Police seized firearm from home of ex-Royal Marines chief days before his death

Major General Matthew Holmes was found hanging at his home in Winchester, Hampshire, on October 2.

Major General Matthew Holmes
Major General Matthew Holmes

A licensed firearm was seized by police from the home of the former head of the Royal Marines just days before his death.

Major General Matthew Holmes, who was one of the pallbearers at the Duke of Edinburgh’s funeral, was found dead at his home in Winchester, Hampshire, on October 2.

An inquest heard that the 54-year-old was found hanging after he had been having “concerns” about his career and his marriage.

Major General Matthew Holmes funeral
Pallbearers carry the coffin of Major General Matthew Holmes, former head of the Royal Marines, out of Winchester Cathedral following his funeral service (Andrew Matthews/PA)

Maj Gen Holmes, who had served in Northern Ireland, Kosovo, Iraq and Afghanistan, was Commandant General Royal Marines from 2019 until April this year.

Hampshire Police have confirmed that an armed police unit attended the family home on September 22 following a “concern for welfare” call.

A force spokeswoman said: “We attended at around 1.30pm on 22 September following a concern for welfare call.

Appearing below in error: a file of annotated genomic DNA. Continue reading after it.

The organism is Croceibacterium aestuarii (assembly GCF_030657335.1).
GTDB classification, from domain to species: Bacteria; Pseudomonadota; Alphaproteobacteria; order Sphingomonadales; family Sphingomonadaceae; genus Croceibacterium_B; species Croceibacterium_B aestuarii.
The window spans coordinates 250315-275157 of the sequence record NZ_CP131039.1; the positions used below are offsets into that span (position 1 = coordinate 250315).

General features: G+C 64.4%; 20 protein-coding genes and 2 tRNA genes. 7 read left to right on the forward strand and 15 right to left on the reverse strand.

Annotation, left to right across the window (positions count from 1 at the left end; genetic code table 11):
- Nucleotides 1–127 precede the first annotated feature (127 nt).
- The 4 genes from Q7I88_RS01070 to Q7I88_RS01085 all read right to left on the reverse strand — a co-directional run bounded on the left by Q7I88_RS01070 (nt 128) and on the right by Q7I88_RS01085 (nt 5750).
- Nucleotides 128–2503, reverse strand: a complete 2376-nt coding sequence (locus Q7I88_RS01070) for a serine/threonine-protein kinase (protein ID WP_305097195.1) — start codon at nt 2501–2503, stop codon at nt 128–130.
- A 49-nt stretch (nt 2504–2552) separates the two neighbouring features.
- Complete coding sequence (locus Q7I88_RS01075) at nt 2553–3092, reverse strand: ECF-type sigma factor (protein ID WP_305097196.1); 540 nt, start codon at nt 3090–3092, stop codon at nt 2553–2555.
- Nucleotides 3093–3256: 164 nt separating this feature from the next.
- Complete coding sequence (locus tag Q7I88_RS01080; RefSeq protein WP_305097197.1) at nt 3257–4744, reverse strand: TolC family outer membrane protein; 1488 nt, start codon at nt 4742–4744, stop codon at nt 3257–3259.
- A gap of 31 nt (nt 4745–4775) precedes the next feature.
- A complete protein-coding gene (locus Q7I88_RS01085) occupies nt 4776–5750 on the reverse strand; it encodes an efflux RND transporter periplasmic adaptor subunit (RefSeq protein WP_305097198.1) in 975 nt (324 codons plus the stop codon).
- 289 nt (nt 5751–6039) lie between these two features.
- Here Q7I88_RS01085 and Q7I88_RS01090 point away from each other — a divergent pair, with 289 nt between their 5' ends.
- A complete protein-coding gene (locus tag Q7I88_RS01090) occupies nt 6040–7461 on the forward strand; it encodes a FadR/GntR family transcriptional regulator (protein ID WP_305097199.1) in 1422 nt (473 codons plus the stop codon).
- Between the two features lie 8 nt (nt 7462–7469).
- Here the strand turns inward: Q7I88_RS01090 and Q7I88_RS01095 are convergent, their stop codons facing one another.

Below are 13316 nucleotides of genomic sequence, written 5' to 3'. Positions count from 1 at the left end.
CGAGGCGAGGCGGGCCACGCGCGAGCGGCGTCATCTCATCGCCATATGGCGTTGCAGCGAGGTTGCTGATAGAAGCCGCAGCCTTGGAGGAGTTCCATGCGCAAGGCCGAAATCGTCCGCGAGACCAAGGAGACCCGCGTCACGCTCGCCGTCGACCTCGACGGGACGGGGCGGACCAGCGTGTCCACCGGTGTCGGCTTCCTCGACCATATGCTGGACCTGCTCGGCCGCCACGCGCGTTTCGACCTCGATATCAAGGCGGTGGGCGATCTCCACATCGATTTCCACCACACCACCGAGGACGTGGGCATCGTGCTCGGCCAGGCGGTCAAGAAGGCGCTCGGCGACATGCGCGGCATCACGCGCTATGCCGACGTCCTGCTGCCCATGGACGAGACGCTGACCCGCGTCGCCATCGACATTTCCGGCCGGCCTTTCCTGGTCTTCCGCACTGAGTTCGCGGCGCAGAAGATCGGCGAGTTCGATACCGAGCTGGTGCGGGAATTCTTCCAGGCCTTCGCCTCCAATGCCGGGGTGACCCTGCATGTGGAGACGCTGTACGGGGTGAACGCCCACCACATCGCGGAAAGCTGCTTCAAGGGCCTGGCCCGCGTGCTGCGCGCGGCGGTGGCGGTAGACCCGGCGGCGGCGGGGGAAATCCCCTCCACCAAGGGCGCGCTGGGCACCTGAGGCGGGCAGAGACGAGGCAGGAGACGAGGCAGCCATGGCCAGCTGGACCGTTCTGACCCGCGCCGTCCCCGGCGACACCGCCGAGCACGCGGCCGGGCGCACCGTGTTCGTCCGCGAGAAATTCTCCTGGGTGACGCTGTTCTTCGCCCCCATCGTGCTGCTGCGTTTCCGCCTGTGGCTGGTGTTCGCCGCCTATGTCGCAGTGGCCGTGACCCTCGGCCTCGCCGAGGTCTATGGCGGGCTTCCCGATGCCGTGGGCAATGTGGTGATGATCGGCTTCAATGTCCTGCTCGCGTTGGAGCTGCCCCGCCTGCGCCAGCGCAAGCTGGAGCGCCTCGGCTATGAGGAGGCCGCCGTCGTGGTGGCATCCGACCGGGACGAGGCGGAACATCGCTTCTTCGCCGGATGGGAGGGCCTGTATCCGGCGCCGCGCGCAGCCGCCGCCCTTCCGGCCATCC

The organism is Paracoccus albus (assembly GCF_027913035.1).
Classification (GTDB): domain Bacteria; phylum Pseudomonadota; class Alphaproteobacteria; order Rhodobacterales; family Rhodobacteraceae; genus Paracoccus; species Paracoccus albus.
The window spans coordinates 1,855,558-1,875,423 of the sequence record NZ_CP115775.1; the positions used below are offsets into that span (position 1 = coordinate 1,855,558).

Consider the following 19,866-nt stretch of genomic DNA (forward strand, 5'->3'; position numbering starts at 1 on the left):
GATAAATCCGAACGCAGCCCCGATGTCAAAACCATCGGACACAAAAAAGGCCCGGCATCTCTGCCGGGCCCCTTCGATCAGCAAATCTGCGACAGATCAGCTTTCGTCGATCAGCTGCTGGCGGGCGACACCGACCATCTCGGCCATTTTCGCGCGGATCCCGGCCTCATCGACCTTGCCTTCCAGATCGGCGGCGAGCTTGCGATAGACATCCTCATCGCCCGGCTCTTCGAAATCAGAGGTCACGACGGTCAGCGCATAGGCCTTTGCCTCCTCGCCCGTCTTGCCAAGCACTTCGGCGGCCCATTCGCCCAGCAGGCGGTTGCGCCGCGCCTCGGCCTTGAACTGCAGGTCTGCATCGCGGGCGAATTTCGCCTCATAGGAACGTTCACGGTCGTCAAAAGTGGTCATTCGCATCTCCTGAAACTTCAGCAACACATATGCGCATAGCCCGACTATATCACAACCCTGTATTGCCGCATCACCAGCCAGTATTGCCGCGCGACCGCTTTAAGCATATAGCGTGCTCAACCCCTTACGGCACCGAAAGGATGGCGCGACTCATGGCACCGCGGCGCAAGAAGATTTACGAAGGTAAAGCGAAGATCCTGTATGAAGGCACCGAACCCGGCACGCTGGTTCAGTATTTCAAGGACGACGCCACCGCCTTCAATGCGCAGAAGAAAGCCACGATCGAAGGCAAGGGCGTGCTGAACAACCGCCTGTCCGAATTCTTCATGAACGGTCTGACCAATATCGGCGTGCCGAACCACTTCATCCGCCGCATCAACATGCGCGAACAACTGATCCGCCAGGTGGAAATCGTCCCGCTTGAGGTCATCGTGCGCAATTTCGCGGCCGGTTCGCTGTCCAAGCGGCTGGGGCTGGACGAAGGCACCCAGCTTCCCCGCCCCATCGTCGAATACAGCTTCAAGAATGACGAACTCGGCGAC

“A licensed firearm was seized. No threats were made to any other person in relation to this incident, and no arrests were made. Armed police did attend, but not in an armed capacity.”

More than 700 mourners, including Defence Secretary Ben Wallace and senior military leaders, attended Maj Gen Holmes’s funeral at Winchester Cathedral on Wednesday.

Major General Matthew Holmes funeral
(L to R) Defence Secretary Ben Wallace, Chief of the Defence Staff General Sir Nick Carter and First Sea Lord and Chief of the Naval Staff Admiral Sir Tony Radakin attended the funeral (Andrew Matthews/PA)

Following his death, his widow released a statement paying tribute to him.

She said: “My husband Matt was a kind, generous man. He was courageous and had committed his life to serving in the Royal Marines; he was selfless to such an extent that this was more important than his own career progression.”

Ahead of the funeral, the new head of the Royal Marines, Lieutenant General Rob Magowan, Commandant General Royal Marines (CGRM), wrote in a letter to senior commanders that the death of Maj Gen Holmes was being used to “drive a wedge” between the Navy and the Marines.

He wrote that Maj Gen Holmes had been in a “bad place” following the loss of his “dream job”.

Referring to the colours of the shirts worn by the Navy and the Marines, Lt Gen Magowan said: “The ‘dispute’ is serving to drive a wedge between white shirts and lovat, which helps nobody.

“It is making my job harder as CGRM. I’ll manage that, but it is also impacting the serving corps, just as we mature an integrated relationship across the Navy in pursuit of the Future Commando Force.”

A full inquest into Maj Gen Holmes’s death will be held on February 10 2022.

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